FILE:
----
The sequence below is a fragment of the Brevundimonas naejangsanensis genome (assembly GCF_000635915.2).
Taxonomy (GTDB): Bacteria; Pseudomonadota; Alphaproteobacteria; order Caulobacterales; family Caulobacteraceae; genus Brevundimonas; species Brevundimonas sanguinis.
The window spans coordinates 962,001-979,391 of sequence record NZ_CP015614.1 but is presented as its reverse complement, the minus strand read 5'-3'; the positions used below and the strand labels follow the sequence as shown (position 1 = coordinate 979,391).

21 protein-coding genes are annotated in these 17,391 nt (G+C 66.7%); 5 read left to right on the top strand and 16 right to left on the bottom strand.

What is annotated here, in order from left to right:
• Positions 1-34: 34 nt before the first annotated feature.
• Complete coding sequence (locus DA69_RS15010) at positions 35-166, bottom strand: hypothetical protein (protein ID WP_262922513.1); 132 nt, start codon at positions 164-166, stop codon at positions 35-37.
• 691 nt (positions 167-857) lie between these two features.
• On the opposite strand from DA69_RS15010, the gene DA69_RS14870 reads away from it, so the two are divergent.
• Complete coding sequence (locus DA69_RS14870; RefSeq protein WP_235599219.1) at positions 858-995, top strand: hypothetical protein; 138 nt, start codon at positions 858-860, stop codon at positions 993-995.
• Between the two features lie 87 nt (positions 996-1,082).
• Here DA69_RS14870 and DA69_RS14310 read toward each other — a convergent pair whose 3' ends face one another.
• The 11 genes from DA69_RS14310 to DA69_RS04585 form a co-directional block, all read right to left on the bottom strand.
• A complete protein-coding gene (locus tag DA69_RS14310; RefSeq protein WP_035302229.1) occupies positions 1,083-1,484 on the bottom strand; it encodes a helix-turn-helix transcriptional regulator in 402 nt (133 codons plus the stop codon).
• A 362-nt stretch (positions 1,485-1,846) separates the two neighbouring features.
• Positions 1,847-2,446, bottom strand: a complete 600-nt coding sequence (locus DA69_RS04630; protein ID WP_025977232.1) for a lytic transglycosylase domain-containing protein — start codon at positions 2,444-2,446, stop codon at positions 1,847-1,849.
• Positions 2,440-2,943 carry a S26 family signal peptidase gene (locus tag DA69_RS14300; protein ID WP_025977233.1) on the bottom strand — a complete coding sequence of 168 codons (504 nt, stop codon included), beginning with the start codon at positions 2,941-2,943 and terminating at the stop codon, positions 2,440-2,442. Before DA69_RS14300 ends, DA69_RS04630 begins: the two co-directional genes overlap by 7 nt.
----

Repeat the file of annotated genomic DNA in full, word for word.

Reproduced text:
The sequence below is a fragment of the Brevundimonas naejangsanensis genome (assembly GCF_000635915.2).
Taxonomy (GTDB): Bacteria; Pseudomonadota; Alphaproteobacteria; order Caulobacterales; family Caulobacteraceae; genus Brevundimonas; species Brevundimonas sanguinis.
The window spans coordinates 962,001-979,391 of sequence record NZ_CP015614.1 but is presented as its reverse complement, the minus strand read 5'-3'; the positions used below and the strand labels follow the sequence as shown (position 1 = coordinate 979,391).

21 protein-coding genes are annotated in these 17,391 nt (G+C 66.7%); 5 read left to right on the top strand and 16 right to left on the bottom strand.

What is annotated here, in order from left to right:
• Positions 1-34: 34 nt before the first annotated feature.
• Complete coding sequence (locus DA69_RS15010) at positions 35-166, bottom strand: hypothetical protein (protein ID WP_262922513.1); 132 nt, start codon at positions 164-166, stop codon at positions 35-37.
• 691 nt (positions 167-857) lie between these two features.
• On the opposite strand from DA69_RS15010, the gene DA69_RS14870 reads away from it, so the two are divergent.
• Complete coding sequence (locus DA69_RS14870; RefSeq protein WP_235599219.1) at positions 858-995, top strand: hypothetical protein; 138 nt, start codon at positions 858-860, stop codon at positions 993-995.
• Between the two features lie 87 nt (positions 996-1,082).
• Here DA69_RS14870 and DA69_RS14310 read toward each other — a convergent pair whose 3' ends face one another.
• The 11 genes from DA69_RS14310 to DA69_RS04585 form a co-directional block, all read right to left on the bottom strand.
• A complete protein-coding gene (locus tag DA69_RS14310; RefSeq protein WP_035302229.1) occupies positions 1,083-1,484 on the bottom strand; it encodes a helix-turn-helix transcriptional regulator in 402 nt (133 codons plus the stop codon).
• A 362-nt stretch (positions 1,485-1,846) separates the two neighbouring features.
• Positions 1,847-2,446, bottom strand: a complete 600-nt coding sequence (locus DA69_RS04630; protein ID WP_025977232.1) for a lytic transglycosylase domain-containing protein — start codon at positions 2,444-2,446, stop codon at positions 1,847-1,849.
• Positions 2,440-2,943 carry a S26 family signal peptidase gene (locus tag DA69_RS14300; protein ID WP_025977233.1) on the bottom strand — a complete coding sequence of 168 codons (504 nt, stop codon included), beginning with the start codon at positions 2,941-2,943 and terminating at the stop codon, positions 2,440-2,442. Before DA69_RS14300 ends, DA69_RS04630 begins: the two co-directional genes overlap by 7 nt.